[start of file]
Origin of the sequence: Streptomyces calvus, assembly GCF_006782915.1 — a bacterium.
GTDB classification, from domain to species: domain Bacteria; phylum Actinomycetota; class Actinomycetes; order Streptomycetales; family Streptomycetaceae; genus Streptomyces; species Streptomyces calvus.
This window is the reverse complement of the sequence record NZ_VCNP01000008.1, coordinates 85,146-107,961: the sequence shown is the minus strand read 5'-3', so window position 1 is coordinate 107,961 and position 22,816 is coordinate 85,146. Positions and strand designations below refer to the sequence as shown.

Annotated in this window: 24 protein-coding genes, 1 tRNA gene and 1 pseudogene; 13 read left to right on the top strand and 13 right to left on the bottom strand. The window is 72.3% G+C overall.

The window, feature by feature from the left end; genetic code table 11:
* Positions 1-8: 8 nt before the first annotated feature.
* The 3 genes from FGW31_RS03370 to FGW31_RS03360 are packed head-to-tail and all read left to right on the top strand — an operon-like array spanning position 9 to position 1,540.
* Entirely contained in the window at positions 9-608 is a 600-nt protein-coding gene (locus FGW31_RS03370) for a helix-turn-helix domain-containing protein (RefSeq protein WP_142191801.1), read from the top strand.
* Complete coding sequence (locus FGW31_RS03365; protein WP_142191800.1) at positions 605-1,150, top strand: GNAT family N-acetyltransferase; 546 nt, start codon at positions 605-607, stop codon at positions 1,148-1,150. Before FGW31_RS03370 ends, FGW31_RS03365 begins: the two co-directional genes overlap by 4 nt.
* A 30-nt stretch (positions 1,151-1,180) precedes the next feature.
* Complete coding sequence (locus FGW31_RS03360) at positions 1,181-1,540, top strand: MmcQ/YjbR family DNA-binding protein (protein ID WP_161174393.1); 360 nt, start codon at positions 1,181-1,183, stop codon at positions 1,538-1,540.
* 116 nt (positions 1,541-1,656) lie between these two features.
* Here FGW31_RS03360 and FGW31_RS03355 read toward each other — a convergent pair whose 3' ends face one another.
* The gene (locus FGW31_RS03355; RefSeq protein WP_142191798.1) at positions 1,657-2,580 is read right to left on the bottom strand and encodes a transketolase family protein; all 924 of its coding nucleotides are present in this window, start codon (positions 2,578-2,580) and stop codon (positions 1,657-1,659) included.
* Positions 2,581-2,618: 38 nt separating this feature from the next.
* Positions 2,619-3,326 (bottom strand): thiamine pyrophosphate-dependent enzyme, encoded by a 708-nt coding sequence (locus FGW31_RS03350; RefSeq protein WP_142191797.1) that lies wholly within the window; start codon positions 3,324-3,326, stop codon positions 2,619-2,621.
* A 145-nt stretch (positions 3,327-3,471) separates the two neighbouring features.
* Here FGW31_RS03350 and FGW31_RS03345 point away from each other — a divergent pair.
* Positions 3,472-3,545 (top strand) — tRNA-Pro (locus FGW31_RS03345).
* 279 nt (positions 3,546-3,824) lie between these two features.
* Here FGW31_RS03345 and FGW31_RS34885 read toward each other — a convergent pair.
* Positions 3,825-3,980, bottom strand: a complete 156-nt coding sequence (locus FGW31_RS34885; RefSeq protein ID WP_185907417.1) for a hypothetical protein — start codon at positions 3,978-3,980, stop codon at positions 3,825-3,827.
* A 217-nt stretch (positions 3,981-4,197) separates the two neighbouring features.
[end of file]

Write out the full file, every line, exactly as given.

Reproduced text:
Origin of the sequence: Streptomyces calvus, assembly GCF_006782915.1 — a bacterium.
GTDB classification, from domain to species: domain Bacteria; phylum Actinomycetota; class Actinomycetes; order Streptomycetales; family Streptomycetaceae; genus Streptomyces; species Streptomyces calvus.
This window is the reverse complement of the sequence record NZ_VCNP01000008.1, coordinates 85,146-107,961: the sequence shown is the minus strand read 5'-3', so window position 1 is coordinate 107,961 and position 22,816 is coordinate 85,146. Positions and strand designations below refer to the sequence as shown.

Annotated in this window: 24 protein-coding genes, 1 tRNA gene and 1 pseudogene; 13 read left to right on the top strand and 13 right to left on the bottom strand. The window is 72.3% G+C overall.

The window, feature by feature from the left end; genetic code table 11:
* Positions 1-8: 8 nt before the first annotated feature.
* The 3 genes from FGW31_RS03370 to FGW31_RS03360 are packed head-to-tail and all read left to right on the top strand — an operon-like array spanning position 9 to position 1,540.
* Entirely contained in the window at positions 9-608 is a 600-nt protein-coding gene (locus FGW31_RS03370) for a helix-turn-helix domain-containing protein (RefSeq protein WP_142191801.1), read from the top strand.
* Complete coding sequence (locus FGW31_RS03365; protein WP_142191800.1) at positions 605-1,150, top strand: GNAT family N-acetyltransferase; 546 nt, start codon at positions 605-607, stop codon at positions 1,148-1,150. Before FGW31_RS03370 ends, FGW31_RS03365 begins: the two co-directional genes overlap by 4 nt.
* A 30-nt stretch (positions 1,151-1,180) precedes the next feature.
* Complete coding sequence (locus FGW31_RS03360) at positions 1,181-1,540, top strand: MmcQ/YjbR family DNA-binding protein (protein ID WP_161174393.1); 360 nt, start codon at positions 1,181-1,183, stop codon at positions 1,538-1,540.
* 116 nt (positions 1,541-1,656) lie between these two features.
* Here FGW31_RS03360 and FGW31_RS03355 read toward each other — a convergent pair whose 3' ends face one another.
* The gene (locus FGW31_RS03355; RefSeq protein WP_142191798.1) at positions 1,657-2,580 is read right to left on the bottom strand and encodes a transketolase family protein; all 924 of its coding nucleotides are present in this window, start codon (positions 2,578-2,580) and stop codon (positions 1,657-1,659) included.
* Positions 2,581-2,618: 38 nt separating this feature from the next.
* Positions 2,619-3,326 (bottom strand): thiamine pyrophosphate-dependent enzyme, encoded by a 708-nt coding sequence (locus FGW31_RS03350; RefSeq protein WP_142191797.1) that lies wholly within the window; start codon positions 3,324-3,326, stop codon positions 2,619-2,621.
* A 145-nt stretch (positions 3,327-3,471) separates the two neighbouring features.
* Here FGW31_RS03350 and FGW31_RS03345 point away from each other — a divergent pair.
* Positions 3,472-3,545 (top strand) — tRNA-Pro (locus FGW31_RS03345).
* 279 nt (positions 3,546-3,824) lie between these two features.
* Here FGW31_RS03345 and FGW31_RS34885 read toward each other — a convergent pair.
* Positions 3,825-3,980, bottom strand: a complete 156-nt coding sequence (locus FGW31_RS34885; RefSeq protein ID WP_185907417.1) for a hypothetical protein — start codon at positions 3,978-3,980, stop codon at positions 3,825-3,827.
* A 217-nt stretch (positions 3,981-4,197) separates the two neighbouring features.